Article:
Friday 16th November 2018

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A Leaven In The World… A Tale Of Two Silences

September 10, 2018 Frontpage No Comments

By FR. KEVIN M. CUSICK

Many Catholics are confused. A Pope who, up to now, hardly left a subject untouched in his ongoing conversation with the world, on topics ranging from advice on not ironing your son’s shirts if you want him to move out of the house, to the “emergency” of plastic trash in the ocean, has absolutely nothing to say. About charges of the most serious kind in regard to his conduct by a man with the ability to know, a man who had access to the Pope and worked directly with him.
God has a way of writing straight with crooked lines. Viganò ended up in Washington, with a front-row seat to the unfolding McCarrick affair, because his reforming agenda inside Vatican City was so effective that his enemies joined forces to get him out. At first they plotted to send him to a diplomatic post in Africa, but Benedict XVI intervened and stipulated that he go to Washington, an elite and favored assignment for a hand-picked man. It was there that he gained the knowledge that led to the testimony which Pope Francis hopes will go away if he just ignores it. And he may continue to do just that. I’ve seen the look of determination on Pope Francis’ face. If that’s any indication, there may indeed be rough seas ahead for any who oppose his agenda.
As we know, he has eliminated a number of men who insisted on following the rules in place for clerical sexual abusers or misbehavers. He also reinstated an abusing priest who had to be laicized subsequently after civil authorities convicted him.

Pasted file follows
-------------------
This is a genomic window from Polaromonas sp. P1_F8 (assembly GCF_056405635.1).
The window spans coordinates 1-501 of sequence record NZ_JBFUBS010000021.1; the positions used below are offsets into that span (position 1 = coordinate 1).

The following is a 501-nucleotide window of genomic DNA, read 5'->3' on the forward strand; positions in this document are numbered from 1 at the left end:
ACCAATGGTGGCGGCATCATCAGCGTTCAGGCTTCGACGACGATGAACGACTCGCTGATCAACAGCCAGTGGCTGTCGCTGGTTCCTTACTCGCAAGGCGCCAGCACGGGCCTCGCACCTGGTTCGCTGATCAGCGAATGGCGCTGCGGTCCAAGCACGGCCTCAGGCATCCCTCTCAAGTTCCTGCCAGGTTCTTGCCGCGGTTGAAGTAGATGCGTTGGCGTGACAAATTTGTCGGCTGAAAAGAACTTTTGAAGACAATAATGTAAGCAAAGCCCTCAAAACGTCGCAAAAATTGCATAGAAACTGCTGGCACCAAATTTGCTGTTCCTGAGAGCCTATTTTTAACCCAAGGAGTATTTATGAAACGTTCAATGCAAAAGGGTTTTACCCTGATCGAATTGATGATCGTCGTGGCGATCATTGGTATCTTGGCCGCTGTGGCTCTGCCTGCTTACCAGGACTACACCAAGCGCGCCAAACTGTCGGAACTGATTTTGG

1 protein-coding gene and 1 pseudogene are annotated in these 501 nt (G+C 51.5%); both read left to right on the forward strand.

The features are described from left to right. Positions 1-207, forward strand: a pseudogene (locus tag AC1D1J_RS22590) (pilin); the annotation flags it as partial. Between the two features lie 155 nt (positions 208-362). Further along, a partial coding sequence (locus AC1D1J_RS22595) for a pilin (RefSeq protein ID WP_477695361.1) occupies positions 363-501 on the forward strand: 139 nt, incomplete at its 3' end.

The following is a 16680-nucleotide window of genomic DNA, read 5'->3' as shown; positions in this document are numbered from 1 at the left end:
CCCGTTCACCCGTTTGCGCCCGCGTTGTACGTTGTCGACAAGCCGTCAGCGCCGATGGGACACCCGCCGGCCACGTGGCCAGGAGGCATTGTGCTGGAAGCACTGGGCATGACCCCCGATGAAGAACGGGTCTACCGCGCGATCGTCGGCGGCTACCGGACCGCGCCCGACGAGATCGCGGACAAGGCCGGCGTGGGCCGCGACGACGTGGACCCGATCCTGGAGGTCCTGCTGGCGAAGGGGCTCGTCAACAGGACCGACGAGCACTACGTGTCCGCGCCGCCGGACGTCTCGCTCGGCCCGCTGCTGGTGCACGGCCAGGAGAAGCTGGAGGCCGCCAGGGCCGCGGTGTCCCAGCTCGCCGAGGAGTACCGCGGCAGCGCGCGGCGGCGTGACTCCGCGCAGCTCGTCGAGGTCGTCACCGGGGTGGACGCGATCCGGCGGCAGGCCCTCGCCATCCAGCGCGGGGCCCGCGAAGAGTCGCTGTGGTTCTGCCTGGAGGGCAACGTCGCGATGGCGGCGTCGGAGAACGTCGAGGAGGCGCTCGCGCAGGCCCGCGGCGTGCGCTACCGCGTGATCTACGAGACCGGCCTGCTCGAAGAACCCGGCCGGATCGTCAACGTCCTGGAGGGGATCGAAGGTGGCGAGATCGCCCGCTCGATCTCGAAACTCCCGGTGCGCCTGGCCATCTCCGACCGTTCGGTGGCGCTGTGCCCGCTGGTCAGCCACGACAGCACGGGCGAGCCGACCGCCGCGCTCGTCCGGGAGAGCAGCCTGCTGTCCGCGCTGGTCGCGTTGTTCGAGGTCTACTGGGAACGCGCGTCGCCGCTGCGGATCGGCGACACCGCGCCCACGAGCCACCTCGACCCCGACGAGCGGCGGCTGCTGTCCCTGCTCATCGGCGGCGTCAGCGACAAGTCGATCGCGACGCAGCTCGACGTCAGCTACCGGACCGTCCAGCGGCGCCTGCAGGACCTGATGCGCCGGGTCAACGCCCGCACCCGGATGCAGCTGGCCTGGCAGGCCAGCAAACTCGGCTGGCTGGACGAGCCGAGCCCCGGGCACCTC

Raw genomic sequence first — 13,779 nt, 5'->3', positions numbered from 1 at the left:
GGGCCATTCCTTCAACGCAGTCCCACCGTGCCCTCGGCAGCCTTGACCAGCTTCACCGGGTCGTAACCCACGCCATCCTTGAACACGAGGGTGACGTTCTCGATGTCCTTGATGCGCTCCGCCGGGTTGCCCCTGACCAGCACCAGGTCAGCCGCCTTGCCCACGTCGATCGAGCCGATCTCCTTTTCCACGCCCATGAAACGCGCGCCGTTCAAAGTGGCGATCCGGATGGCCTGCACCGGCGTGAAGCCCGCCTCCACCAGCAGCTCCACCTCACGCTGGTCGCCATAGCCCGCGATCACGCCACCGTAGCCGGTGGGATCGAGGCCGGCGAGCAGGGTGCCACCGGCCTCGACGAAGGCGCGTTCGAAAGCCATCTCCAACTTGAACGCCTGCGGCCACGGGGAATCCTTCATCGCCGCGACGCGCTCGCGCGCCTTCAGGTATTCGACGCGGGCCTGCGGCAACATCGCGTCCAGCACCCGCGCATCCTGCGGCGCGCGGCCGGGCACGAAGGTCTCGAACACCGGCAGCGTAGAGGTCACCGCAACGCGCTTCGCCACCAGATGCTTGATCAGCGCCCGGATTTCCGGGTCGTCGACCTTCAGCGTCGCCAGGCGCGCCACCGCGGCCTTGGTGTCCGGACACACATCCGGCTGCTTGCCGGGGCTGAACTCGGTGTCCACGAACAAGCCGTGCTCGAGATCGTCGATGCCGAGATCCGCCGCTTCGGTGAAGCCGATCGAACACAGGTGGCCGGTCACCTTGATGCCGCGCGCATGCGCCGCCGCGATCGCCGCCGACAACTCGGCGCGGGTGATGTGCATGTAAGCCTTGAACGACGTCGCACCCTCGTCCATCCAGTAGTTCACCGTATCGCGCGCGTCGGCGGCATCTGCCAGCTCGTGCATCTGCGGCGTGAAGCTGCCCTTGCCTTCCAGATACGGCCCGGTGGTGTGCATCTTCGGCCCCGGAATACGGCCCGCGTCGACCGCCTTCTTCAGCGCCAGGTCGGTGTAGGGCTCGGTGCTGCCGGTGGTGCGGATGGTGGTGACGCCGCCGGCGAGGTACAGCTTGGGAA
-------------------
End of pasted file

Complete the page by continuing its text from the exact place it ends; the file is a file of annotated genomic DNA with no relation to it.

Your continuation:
The Holy Father is now, in the wake of the Viganò attack, urging all his accusers who he says are “seeking to sow scandal” to focus instead on “silence and prayer,” as reported in accounts of his daily homilies. He has also said, beginning with his first remarks on the plane returning from Dublin, that he would “not say one word” about Viganò’s accusation that he knew about Cardinal McCarrick’s crimes, and enabled a cover-up by allowing him to continue to operate freely as a cardinal in good standing. Viganò remembers seeing him in Rome after the election of Francis and recounts his triumphant remark, “I’ve been to see the Holy Father. I’m going to China.”
The compliant media have for the most part let the Pope off the hook. His obedience to the zeitgeist and the pet causes of the environment and other worldly distractions of unbelievers is paying off. John Waters is an Irish writer and commentator. In a First Things article entitled “Pope Francis and the Journalists,” he gives a piercing interpretation of what truly transpired on the plane as the Pope sought to ennoble his refusal to answer the damaging Viganò charges against him when a journalist asked him if he would do so.
“Read the statement in the knowledge of the relationship you and I share: We are men and women of the world and like-minded on what is important. We know where we stand on matters like homosexuality and homosexual priests. But be careful how you handle this Viganò business — a wrong word could undo all we have achieved. I have faith in you to figure out who this man is. Do your work well and there will be no need for me to risk my position. Once you have defused the situation, I will deal with Viganò for the record. We are all adults here. I know I can count on you. I need your help on this, but we have an understanding that has worked well so far. Trust me.”